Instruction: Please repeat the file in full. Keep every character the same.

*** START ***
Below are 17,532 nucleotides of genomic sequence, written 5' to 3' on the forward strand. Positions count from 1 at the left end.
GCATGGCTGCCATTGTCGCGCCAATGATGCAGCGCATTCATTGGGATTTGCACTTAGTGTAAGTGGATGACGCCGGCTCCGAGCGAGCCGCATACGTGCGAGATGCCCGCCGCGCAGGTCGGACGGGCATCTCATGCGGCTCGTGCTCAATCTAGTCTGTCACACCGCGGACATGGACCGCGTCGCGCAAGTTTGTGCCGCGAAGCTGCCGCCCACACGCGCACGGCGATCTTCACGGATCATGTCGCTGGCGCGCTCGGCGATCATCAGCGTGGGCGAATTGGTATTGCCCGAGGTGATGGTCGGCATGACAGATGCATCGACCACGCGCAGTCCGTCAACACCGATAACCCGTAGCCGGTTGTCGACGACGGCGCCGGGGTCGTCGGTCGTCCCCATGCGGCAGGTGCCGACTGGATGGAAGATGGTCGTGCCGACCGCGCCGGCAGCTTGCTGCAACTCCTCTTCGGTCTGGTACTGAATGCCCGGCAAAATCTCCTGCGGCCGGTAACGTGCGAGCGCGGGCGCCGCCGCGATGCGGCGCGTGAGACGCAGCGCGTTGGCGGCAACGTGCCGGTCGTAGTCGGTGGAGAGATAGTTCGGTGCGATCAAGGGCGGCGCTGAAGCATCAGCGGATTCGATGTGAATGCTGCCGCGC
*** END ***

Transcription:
Below are 17,532 nucleotides of genomic sequence, written 5' to 3' on the forward strand. Positions count from 1 at the left end.
GCATGGCTGCCATTGTCGCGCCAATGATGCAGCGCATTCATTGGGATTTGCACTTAGTGTAAGTGGATGACGCCGGCTCCGAGCGAGCCGCATACGTGCGAGATGCCCGCCGCGCAGGTCGGACGGGCATCTCATGCGGCTCGTGCTCAATCTAGTCTGTCACACCGCGGACATGGACCGCGTCGCGCAAGTTTGTGCCGCGAAGCTGCCGCCCACACGCGCACGGCGATCTTCACGGATCATGTCGCTGGCGCGCTCGGCGATCATCAGCGTGGGCGAATTGGTATTGCCCGAGGTGATGGTCGGCATGACAGATGCATCGACCACGCGCAGTCCGTCAACACCGATAACCCGTAGCCGGTTGTCGACGACGGCGCCGGGGTCGTCGGTCGTCCCCATGCGGCAGGTGCCGACTGGATGGAAGATGGTCGTGCCGACCGCGCCGGCAGCTTGCTGCAACTCCTCTTCGGTCTGGTACTGAATGCCCGGCAAAATCTCCTGCGGCCGGTAACGTGCGAGCGCGGGCGCCGCCGCGATGCGGCGCGTGAGACGCAGCGCGTTGGCGGCAACGTGCCGGTCGTAGTCGGTGGAGAGATAGTTCGGTGCGATCAAGGGCGGCGCTGAAGCATCAGCGGATTCGATGTGAATGCTGCCGCGC